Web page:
1. Productivity gains from automating processes and augmenting the work of existing labour forces with various applications of AI technologies. 

2. Increased consumer demand due to the increased ability to personalise and tailor manufactured products, along with higher-quality digital and AI-enhanced products and services. 

Manufacturing (and construction industries) are by nature capital intensive, and in our 2018 report, “The potential impact of AI in the Middle East,” we estimated that the adoption of AI applications could increase the sectors’ contribution to GDP gains by more than 12.4% by 2030. 

How can AI and Big Data help manufacturers to evolve in the Industry 4.0 revolution? What about those already looking at Industry 5.0?

It’s really about the investment you make now, in order to futureproof your business. 

We typically see two broad strategies or approaches to the adoption of AI. There are things that we can do immediately, without any recourse to Big Data - which is to adopt technologies we describe as Sensing, those involving computer vision, for example. There are plenty of use cases where these can be used immediately in manufacturing, such as for automatic fault detection. However, there is a longer term play which requires investing in data - getting the right collection mechanisms in place, storage, data governance, Big Data capabilities etc - in order to develop increasingly valuable machine learning driven AI use cases. This is absolutely necessary for long term adoption success.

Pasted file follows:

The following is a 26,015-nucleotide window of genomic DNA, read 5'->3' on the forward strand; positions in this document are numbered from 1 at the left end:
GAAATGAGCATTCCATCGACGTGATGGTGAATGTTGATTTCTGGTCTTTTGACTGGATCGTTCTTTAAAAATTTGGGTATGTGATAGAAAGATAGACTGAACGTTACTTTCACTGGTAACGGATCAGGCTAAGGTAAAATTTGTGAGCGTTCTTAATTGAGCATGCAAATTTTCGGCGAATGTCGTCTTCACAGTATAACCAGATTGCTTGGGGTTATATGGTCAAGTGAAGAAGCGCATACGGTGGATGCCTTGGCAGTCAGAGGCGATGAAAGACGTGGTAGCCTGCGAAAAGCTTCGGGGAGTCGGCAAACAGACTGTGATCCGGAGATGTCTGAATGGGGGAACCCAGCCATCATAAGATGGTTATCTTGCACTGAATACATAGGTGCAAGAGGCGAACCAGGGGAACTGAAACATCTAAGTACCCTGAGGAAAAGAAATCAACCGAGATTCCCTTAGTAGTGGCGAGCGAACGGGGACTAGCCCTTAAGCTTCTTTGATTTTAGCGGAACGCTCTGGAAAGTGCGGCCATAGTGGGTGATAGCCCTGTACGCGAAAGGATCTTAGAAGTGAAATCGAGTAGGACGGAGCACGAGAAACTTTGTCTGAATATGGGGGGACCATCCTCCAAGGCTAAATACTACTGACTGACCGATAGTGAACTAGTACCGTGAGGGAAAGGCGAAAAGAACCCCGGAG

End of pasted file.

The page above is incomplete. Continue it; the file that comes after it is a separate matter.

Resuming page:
What is the best strategy for organisations looking to realise the value of AI and Big Data in manufacturing?  

AI and Big Data are only one part of a successful smart factory. The organisations that lead on AI adoption are those who have already made the most progress in digitising core business processes. In order get ahead in using AI solutions at scale, there are a number of technology investments and organisational decisions to be made, including: